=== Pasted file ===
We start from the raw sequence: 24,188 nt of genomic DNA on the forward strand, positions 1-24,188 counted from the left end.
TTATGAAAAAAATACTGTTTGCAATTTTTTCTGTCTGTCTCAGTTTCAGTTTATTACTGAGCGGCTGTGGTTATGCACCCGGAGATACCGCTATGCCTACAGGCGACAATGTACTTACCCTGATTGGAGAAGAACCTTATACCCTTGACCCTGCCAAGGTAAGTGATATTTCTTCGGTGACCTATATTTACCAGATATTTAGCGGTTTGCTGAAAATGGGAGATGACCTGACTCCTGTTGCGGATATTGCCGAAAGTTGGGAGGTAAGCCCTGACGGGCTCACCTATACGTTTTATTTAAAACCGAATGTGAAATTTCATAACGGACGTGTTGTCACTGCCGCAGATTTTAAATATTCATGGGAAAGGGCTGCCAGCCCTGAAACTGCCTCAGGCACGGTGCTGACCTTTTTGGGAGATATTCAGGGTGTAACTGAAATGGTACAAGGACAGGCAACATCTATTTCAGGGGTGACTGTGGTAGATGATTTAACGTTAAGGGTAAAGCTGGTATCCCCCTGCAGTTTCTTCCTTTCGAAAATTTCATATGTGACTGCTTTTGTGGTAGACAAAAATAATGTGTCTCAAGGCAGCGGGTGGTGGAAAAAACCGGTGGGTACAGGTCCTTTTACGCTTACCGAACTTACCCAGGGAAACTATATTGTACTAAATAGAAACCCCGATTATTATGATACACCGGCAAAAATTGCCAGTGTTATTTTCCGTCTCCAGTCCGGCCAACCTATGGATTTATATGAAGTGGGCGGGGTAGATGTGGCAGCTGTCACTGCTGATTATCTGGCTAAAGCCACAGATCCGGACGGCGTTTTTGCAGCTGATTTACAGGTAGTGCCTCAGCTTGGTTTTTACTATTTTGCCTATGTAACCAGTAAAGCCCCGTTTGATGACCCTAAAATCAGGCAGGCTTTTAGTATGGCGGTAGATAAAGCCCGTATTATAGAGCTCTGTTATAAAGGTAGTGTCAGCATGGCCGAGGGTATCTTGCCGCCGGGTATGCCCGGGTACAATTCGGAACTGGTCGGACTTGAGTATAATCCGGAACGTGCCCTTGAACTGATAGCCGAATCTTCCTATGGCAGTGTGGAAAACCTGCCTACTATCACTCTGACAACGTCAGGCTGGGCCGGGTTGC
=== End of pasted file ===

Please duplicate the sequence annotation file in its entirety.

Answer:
We start from the raw sequence: 24,188 nt of genomic DNA on the forward strand, positions 1-24,188 counted from the left end.
TTATGAAAAAAATACTGTTTGCAATTTTTTCTGTCTGTCTCAGTTTCAGTTTATTACTGAGCGGCTGTGGTTATGCACCCGGAGATACCGCTATGCCTACAGGCGACAATGTACTTACCCTGATTGGAGAAGAACCTTATACCCTTGACCCTGCCAAGGTAAGTGATATTTCTTCGGTGACCTATATTTACCAGATATTTAGCGGTTTGCTGAAAATGGGAGATGACCTGACTCCTGTTGCGGATATTGCCGAAAGTTGGGAGGTAAGCCCTGACGGGCTCACCTATACGTTTTATTTAAAACCGAATGTGAAATTTCATAACGGACGTGTTGTCACTGCCGCAGATTTTAAATATTCATGGGAAAGGGCTGCCAGCCCTGAAACTGCCTCAGGCACGGTGCTGACCTTTTTGGGAGATATTCAGGGTGTAACTGAAATGGTACAAGGACAGGCAACATCTATTTCAGGGGTGACTGTGGTAGATGATTTAACGTTAAGGGTAAAGCTGGTATCCCCCTGCAGTTTCTTCCTTTCGAAAATTTCATATGTGACTGCTTTTGTGGTAGACAAAAATAATGTGTCTCAAGGCAGCGGGTGGTGGAAAAAACCGGTGGGTACAGGTCCTTTTACGCTTACCGAACTTACCCAGGGAAACTATATTGTACTAAATAGAAACCCCGATTATTATGATACACCGGCAAAAATTGCCAGTGTTATTTTCCGTCTCCAGTCCGGCCAACCTATGGATTTATATGAAGTGGGCGGGGTAGATGTGGCAGCTGTCACTGCTGATTATCTGGCTAAAGCCACAGATCCGGACGGCGTTTTTGCAGCTGATTTACAGGTAGTGCCTCAGCTTGGTTTTTACTATTTTGCCTATGTAACCAGTAAAGCCCCGTTTGATGACCCTAAAATCAGGCAGGCTTTTAGTATGGCGGTAGATAAAGCCCGTATTATAGAGCTCTGTTATAAAGGTAGTGTCAGCATGGCCGAGGGTATCTTGCCGCCGGGTATGCCCGGGTACAATTCGGAACTGGTCGGACTTGAGTATAATCCGGAACGTGCCCTTGAACTGATAGCCGAATCTTCCTATGGCAGTGTGGAAAACCTGCCTACTATCACTCTGACAACGTCAGGCTGGGCCGGGTTGC